Fixed rate mortgages offer a sense of security in that you are assured that the interest rate you pay will always be in your range of affordability. But what if current mortgage rates go down? Could you be getting a better deal, at least for some of the duration of your mortgage term?
Capped Rate mortgages offer flexibility in mortgage interest payments, whilst customers remain safely within their affordability limits.
Read on to find out more about how Capped Rate Mortgages work.
Capped Rate Mortgages have an interest rate ‘ceiling’ or benchmark. This means that the interest rate charged cannot succeed a certain benchmark percentage, for a fixed period.
They work much in the same way as a standard variable rate mortgage, in the sense that your mortgage interest payments every month will fluctuate in line with your lender’s SVR and the Bank of England’s base interest rate.
Many capped mortgage deals last for two, three or five years. However, it is possible to get a mortgage that is ‘capped for life’ (i.e. the entirety of the mortgage term).
‘Collar’ is another term you may see in relation to capped rate mortgages. This is the agreed minimum rate of interest to pay in a capped mortgage plan. Those who opt for a mortgage with a collar rate may find that mortgage interest rates fall below the margin. If this is the case, you may not benefit from the lower rates. However, lenders who offer mortgages with both a cap and a collar may pass on slightly more competitive rates than those offering caps on just the upper limits. This is because they see collared mortgages as being a slightly lower risk investment.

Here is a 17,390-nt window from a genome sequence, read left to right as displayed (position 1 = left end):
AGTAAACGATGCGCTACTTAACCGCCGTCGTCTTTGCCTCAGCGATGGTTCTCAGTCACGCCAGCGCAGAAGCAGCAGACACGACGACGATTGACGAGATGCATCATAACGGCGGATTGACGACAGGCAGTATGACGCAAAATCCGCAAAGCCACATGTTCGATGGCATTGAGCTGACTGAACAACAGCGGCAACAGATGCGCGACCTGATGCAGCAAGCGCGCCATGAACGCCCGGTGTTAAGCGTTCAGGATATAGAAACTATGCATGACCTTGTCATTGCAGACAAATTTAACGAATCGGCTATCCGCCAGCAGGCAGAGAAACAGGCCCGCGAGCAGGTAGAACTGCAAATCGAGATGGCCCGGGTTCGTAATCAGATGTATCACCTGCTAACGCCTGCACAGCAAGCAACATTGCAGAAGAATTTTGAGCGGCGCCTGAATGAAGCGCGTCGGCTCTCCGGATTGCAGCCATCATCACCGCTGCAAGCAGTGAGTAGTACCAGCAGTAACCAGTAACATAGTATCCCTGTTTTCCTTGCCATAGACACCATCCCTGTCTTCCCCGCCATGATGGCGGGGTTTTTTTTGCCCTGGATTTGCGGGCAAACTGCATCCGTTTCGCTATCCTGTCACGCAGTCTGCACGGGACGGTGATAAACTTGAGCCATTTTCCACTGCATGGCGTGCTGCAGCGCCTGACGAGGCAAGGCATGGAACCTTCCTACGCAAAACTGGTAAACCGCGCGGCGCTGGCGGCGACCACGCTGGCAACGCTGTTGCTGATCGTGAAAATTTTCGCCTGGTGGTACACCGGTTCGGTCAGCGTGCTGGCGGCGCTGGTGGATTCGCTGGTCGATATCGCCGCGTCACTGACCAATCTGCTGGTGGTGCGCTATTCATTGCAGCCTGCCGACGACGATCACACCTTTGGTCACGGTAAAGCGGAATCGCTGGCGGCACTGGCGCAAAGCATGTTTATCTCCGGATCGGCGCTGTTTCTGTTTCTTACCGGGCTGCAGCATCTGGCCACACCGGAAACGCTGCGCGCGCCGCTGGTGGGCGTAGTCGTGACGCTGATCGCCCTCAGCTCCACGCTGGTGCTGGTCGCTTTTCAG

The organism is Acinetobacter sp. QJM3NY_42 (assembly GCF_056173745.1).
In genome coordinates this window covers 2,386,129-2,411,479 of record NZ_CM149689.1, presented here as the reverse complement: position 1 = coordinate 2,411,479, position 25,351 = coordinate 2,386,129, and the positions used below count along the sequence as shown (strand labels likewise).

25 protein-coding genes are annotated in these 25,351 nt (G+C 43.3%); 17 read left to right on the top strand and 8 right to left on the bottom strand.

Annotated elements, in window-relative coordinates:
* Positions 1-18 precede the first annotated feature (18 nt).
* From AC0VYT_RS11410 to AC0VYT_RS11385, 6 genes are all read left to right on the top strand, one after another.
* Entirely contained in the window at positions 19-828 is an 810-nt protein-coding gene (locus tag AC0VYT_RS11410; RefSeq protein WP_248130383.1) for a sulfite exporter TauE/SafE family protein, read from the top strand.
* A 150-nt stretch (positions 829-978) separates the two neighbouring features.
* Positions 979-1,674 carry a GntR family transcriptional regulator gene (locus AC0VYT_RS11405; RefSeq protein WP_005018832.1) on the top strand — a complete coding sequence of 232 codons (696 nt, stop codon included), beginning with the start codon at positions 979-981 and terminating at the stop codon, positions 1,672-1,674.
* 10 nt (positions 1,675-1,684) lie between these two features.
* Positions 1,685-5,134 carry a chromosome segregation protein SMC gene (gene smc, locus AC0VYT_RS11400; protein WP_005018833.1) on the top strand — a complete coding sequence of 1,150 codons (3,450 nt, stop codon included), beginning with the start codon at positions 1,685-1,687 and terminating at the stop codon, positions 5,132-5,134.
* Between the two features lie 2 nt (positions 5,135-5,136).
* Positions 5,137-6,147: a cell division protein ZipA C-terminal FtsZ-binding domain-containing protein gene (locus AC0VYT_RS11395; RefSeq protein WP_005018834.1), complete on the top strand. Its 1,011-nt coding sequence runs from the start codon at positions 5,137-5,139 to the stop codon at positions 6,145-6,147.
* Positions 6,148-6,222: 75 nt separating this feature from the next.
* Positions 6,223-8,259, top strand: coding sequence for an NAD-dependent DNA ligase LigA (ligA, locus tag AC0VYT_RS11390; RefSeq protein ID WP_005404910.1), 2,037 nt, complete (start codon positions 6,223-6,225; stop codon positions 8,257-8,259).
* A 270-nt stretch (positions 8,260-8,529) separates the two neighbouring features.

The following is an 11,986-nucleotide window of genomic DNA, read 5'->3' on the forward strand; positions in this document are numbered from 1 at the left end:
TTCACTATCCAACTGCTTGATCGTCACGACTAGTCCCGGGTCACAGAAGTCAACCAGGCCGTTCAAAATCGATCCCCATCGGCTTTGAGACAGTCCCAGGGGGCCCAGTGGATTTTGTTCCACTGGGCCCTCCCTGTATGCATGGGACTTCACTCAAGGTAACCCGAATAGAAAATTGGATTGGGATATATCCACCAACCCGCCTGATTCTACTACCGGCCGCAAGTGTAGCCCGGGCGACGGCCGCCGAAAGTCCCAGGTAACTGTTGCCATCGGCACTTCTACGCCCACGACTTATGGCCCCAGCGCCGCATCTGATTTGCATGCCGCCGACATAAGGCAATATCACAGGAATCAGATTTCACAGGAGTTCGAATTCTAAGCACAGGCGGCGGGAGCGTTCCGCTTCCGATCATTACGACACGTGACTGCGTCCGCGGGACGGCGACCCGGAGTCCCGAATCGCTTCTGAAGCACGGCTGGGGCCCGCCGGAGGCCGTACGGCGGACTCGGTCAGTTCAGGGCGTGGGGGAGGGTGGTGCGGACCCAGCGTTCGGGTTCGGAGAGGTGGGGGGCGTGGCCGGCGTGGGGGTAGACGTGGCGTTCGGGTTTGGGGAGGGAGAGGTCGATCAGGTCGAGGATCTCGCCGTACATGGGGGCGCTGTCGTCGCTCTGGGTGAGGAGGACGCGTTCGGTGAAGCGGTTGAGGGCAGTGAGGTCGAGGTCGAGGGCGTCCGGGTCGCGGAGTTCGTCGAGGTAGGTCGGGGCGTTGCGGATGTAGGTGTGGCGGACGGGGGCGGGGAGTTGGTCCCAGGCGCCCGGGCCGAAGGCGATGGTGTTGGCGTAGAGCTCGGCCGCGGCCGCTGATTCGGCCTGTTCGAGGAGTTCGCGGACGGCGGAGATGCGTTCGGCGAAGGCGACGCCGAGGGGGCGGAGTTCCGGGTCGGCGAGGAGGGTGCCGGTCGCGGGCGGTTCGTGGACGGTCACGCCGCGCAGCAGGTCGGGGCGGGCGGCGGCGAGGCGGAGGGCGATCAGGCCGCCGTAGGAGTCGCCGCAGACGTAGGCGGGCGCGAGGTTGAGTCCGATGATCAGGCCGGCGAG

Capped Rate mortgages are repaid in the same way as many other mortgage types, where a certain amount of your loan’s capital, plus a certain percentage of interest, is charged each month.
A capped mortgage can also be tied to the bank of England base rate, tracking its fluctuations instead of the lender’s standard variable rate. You will be notified within 14 days if your rate is set to change if you choose a tracker mortgage with a capped rate.
It is worth noting that these types of mortgages often come with charges for exiting early or, in some cases, making overpayments. It is for this reason that those seeking a capped mortgage should consider only capping their rate for a short time (e.g. two years) and reconsidering your mortgage options when the period ends.
Sally has a capped rate mortgage at 6%, as she is on a tight budget. Six months into her mortgage, her bank raised their SVR by 0.5%. As this was over Sally’s agreed cap, her rate remained at 6%. Some months later, the lender switched their SVR again, this time they reduced it to 5.5%. This means Sally mortgage interest rate also reduced to 5.5%. She benefitted from the fall in interest rates.
Fixed-Rate Mortgages – These mortgages offer security in that you will always know what you are paying for your mortgage every month. You may be able to find a better deal at a fixed interest rate.
Tracker Mortgages – It may also be possible to find a good tracker mortgage plan, where the interest rates follow the BoE base rate, with a small percentage added on top. This way you can take full advantage of falls in interest rates.
If you are interested in taking out a capped rate mortgage and you would like to see a free quote for your needs, get in touch with an independent mortgage advisor now.
My biggest concern was finding a mortgage with no strings attached. My options were clearly explained to me and I felt confident about the decision. Alice Silverman, Stoke-on-Trent
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THINK CAREFULLY BEFORE SECURING OTHER DEBTS AGAINST YOUR HOME. YOUR HOME MAY BE REPOSSESSED IF YOU DO NOT KEEP UP REPAYMENTS ON A MORTGAGE OR ANY OTHER DEBT SECURED ON IT.
IF YOU ARE THINKING OF CONSOLIDATION EXISTING BORROWING YOU SHOULD BE AWARE THAT YOU MAY BE EXTENDING THE TERMS OF THE DEBT AND INCREASING THE TOTAL AMOUNT YOU REPAY.
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